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We've a local mill here, a pretty big one, that does white pine. http://wardlumber.com/facility.asp gives a look at their mill, which can handle logs up to 36 inches diameter.

They produce white pine T&G flooring, in quite wide random widths, for those that want the antique farmhouse look. I've seen it at up to 28".

Not exactly random, but made in 2-inch increments, so that you've a chance at end-matching when needed. Ends are plain cut, not "endmatched with T&G." and lengths are long.

What precautions should one take in using ultra-wide white pine flooring?
 

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Looks like they know what they are doing,plenty of pics of installed floors posted..specially face nailed 14" wide pine floors!!Why don't you ask their experience or for their installer recommendations?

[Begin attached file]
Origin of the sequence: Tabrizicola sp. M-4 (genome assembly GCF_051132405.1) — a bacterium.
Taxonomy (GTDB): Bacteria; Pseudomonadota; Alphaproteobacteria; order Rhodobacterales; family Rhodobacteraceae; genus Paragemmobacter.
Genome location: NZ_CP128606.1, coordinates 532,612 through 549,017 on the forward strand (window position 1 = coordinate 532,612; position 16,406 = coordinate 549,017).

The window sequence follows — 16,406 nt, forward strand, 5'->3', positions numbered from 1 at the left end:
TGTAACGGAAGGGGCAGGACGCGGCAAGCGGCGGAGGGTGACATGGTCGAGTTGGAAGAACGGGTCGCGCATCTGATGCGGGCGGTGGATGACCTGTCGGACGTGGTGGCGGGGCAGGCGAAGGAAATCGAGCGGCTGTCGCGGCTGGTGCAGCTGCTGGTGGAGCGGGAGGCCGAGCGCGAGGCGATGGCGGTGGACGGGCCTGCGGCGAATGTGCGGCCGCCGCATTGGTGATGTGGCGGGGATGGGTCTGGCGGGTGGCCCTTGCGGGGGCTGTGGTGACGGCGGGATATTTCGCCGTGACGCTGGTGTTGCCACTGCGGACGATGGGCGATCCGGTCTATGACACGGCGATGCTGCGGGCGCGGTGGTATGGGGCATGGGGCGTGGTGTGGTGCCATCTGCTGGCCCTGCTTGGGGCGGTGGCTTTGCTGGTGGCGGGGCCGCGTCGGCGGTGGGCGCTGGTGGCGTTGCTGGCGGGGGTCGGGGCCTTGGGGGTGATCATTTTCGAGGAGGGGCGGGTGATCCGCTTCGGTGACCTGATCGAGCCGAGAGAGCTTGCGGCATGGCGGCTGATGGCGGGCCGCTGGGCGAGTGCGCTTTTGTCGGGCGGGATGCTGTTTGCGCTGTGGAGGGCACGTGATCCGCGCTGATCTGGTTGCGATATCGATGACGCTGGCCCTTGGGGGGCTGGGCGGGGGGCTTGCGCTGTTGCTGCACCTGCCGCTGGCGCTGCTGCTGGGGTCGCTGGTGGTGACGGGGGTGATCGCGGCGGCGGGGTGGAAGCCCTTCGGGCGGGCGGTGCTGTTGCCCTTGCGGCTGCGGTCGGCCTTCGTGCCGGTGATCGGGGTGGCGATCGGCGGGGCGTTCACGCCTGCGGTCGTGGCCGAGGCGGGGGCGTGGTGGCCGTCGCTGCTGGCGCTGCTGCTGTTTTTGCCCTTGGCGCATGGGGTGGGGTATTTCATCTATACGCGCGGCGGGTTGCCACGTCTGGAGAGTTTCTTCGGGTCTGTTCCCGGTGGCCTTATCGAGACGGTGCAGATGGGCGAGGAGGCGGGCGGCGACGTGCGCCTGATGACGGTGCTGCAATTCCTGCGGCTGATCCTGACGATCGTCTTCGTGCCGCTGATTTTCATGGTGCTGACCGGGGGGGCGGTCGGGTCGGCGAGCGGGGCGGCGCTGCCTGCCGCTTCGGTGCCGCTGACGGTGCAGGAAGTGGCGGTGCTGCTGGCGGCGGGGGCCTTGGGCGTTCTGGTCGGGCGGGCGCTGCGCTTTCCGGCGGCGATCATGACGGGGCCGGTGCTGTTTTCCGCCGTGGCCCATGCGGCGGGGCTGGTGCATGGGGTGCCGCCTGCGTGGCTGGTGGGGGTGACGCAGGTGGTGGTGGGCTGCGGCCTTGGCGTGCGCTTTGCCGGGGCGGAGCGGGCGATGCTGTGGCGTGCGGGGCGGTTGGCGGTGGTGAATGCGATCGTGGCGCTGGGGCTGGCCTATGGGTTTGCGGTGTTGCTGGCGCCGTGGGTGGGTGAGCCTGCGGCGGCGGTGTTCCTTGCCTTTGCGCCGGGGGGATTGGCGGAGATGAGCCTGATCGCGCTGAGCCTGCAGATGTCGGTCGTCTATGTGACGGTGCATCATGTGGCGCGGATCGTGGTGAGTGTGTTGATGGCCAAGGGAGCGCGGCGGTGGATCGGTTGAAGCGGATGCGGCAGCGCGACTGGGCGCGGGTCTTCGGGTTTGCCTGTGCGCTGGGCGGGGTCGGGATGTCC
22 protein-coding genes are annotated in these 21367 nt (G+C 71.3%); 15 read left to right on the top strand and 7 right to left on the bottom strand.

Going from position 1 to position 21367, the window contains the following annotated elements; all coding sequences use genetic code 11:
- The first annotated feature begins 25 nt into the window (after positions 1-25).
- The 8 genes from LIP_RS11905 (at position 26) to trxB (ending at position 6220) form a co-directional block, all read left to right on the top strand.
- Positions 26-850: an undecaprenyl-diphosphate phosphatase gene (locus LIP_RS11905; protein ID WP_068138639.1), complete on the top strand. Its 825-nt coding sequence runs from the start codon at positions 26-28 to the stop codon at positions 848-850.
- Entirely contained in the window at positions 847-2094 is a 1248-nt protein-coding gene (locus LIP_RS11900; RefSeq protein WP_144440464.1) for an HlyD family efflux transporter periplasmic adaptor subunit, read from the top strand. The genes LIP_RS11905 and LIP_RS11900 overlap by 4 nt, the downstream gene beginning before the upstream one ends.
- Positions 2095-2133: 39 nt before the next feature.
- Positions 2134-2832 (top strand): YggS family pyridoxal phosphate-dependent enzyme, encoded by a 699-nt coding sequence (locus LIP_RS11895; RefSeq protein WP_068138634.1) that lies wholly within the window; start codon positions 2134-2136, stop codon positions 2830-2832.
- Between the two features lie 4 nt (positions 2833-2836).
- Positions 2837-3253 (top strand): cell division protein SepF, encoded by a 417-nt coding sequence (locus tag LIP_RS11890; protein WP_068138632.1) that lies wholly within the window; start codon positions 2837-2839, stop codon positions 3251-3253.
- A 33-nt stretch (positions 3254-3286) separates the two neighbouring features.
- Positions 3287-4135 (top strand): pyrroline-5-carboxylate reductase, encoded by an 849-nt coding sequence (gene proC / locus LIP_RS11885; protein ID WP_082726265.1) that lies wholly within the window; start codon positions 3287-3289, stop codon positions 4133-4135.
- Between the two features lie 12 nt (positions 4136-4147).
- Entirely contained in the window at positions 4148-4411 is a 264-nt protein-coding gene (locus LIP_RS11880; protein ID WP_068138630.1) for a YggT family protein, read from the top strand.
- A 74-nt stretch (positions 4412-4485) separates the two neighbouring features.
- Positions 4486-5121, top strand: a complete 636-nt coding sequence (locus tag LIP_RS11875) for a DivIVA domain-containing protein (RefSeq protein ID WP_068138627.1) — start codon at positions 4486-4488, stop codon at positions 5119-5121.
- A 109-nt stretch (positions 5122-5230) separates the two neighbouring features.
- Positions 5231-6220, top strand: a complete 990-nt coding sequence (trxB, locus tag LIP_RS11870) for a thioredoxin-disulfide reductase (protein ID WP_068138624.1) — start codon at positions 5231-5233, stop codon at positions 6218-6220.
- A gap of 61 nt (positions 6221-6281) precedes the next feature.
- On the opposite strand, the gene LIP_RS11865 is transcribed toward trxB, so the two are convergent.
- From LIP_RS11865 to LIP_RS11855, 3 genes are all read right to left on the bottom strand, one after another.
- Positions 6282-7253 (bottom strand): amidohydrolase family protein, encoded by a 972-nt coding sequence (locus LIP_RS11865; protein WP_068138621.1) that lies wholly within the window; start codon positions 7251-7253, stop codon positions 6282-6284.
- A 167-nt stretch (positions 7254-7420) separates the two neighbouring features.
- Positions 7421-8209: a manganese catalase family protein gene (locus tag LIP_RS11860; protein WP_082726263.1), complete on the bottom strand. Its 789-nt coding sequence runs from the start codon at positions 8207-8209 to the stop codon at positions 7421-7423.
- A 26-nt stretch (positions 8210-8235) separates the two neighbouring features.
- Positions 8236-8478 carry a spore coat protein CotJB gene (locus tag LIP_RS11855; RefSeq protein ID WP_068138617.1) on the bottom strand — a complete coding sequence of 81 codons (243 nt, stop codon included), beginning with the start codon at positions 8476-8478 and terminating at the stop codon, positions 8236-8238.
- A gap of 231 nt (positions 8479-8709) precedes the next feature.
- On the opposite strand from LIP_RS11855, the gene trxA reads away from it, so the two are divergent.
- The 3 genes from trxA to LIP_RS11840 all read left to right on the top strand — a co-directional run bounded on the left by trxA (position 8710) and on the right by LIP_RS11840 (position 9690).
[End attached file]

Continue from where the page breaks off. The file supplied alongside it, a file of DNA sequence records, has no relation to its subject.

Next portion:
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The Duke
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The thing I worry most about White Pine is the shrinkage and warping and that wide, it may shrink 1/2". To help with that, I'm sure they make the boards thicker. At a minimum I'd be at 1" nominal if not more.

Lodgepole Pine would be a better choice, but I don't think they would be able to get it there.

My 2nd cousin who lives 1/2 mile from me has his own mill and can cut 36" logs 16' long. Some of the other guys around have a similar setup, but I think a more normal size is 30".

I would be looking at as much of the quarter sawn grain as possible.
 

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Old school Ranger
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Nobody has mentioned screws and pegs. That is the way I was taught and it makes a great looking floor and you can charge good money for the specialty. You can generally cut your plugs out of the waste.
 
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